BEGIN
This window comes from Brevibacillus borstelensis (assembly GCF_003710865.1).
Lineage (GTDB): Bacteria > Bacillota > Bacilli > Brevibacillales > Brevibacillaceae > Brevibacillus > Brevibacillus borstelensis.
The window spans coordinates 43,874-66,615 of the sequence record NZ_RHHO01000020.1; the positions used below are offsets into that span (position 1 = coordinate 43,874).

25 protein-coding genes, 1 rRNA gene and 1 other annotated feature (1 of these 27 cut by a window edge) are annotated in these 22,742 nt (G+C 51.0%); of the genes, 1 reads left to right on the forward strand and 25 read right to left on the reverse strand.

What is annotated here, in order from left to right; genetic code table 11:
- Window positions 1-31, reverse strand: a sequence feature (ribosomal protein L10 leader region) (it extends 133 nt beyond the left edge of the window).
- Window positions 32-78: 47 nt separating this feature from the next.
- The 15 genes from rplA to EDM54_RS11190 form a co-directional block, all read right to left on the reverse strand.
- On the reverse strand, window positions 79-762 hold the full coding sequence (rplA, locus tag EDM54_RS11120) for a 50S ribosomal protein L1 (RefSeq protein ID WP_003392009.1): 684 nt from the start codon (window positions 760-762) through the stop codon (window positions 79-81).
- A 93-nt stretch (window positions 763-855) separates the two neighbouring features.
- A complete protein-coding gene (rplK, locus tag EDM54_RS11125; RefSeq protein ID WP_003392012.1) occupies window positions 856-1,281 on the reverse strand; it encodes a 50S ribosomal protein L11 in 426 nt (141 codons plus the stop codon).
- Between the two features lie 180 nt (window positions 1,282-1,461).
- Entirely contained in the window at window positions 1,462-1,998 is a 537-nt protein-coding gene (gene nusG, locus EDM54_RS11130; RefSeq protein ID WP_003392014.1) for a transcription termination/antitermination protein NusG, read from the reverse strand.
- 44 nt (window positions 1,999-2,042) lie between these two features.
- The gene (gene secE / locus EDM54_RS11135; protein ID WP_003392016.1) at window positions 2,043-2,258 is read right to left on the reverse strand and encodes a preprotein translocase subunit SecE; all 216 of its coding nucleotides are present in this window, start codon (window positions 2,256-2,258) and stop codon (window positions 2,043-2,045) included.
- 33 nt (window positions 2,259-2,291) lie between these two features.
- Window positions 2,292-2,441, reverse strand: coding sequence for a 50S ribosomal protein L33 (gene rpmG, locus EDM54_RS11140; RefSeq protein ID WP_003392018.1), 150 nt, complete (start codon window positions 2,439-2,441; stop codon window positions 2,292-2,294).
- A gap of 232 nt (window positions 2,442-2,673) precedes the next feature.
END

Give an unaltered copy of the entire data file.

This window comes from Brevibacillus borstelensis (assembly GCF_003710865.1).
Lineage (GTDB): Bacteria > Bacillota > Bacilli > Brevibacillales > Brevibacillaceae > Brevibacillus > Brevibacillus borstelensis.
The window spans coordinates 43,874-66,615 of the sequence record NZ_RHHO01000020.1; the positions used below are offsets into that span (position 1 = coordinate 43,874).

25 protein-coding genes, 1 rRNA gene and 1 other annotated feature (1 of these 27 cut by a window edge) are annotated in these 22,742 nt (G+C 51.0%); of the genes, 1 reads left to right on the forward strand and 25 read right to left on the reverse strand.

What is annotated here, in order from left to right; genetic code table 11:
- Window positions 1-31, reverse strand: a sequence feature (ribosomal protein L10 leader region) (it extends 133 nt beyond the left edge of the window).
- Window positions 32-78: 47 nt separating this feature from the next.
- The 15 genes from rplA to EDM54_RS11190 form a co-directional block, all read right to left on the reverse strand.
- On the reverse strand, window positions 79-762 hold the full coding sequence (rplA, locus tag EDM54_RS11120) for a 50S ribosomal protein L1 (RefSeq protein ID WP_003392009.1): 684 nt from the start codon (window positions 760-762) through the stop codon (window positions 79-81).
- A 93-nt stretch (window positions 763-855) separates the two neighbouring features.
- A complete protein-coding gene (rplK, locus tag EDM54_RS11125; RefSeq protein ID WP_003392012.1) occupies window positions 856-1,281 on the reverse strand; it encodes a 50S ribosomal protein L11 in 426 nt (141 codons plus the stop codon).
- Between the two features lie 180 nt (window positions 1,282-1,461).
- Entirely contained in the window at window positions 1,462-1,998 is a 537-nt protein-coding gene (gene nusG, locus EDM54_RS11130; RefSeq protein ID WP_003392014.1) for a transcription termination/antitermination protein NusG, read from the reverse strand.
- 44 nt (window positions 1,999-2,042) lie between these two features.
- The gene (gene secE / locus EDM54_RS11135; protein ID WP_003392016.1) at window positions 2,043-2,258 is read right to left on the reverse strand and encodes a preprotein translocase subunit SecE; all 216 of its coding nucleotides are present in this window, start codon (window positions 2,256-2,258) and stop codon (window positions 2,043-2,045) included.
- 33 nt (window positions 2,259-2,291) lie between these two features.
- Window positions 2,292-2,441, reverse strand: coding sequence for a 50S ribosomal protein L33 (gene rpmG, locus EDM54_RS11140; RefSeq protein ID WP_003392018.1), 150 nt, complete (start codon window positions 2,439-2,441; stop codon window positions 2,292-2,294).
- A gap of 232 nt (window positions 2,442-2,673) precedes the next feature.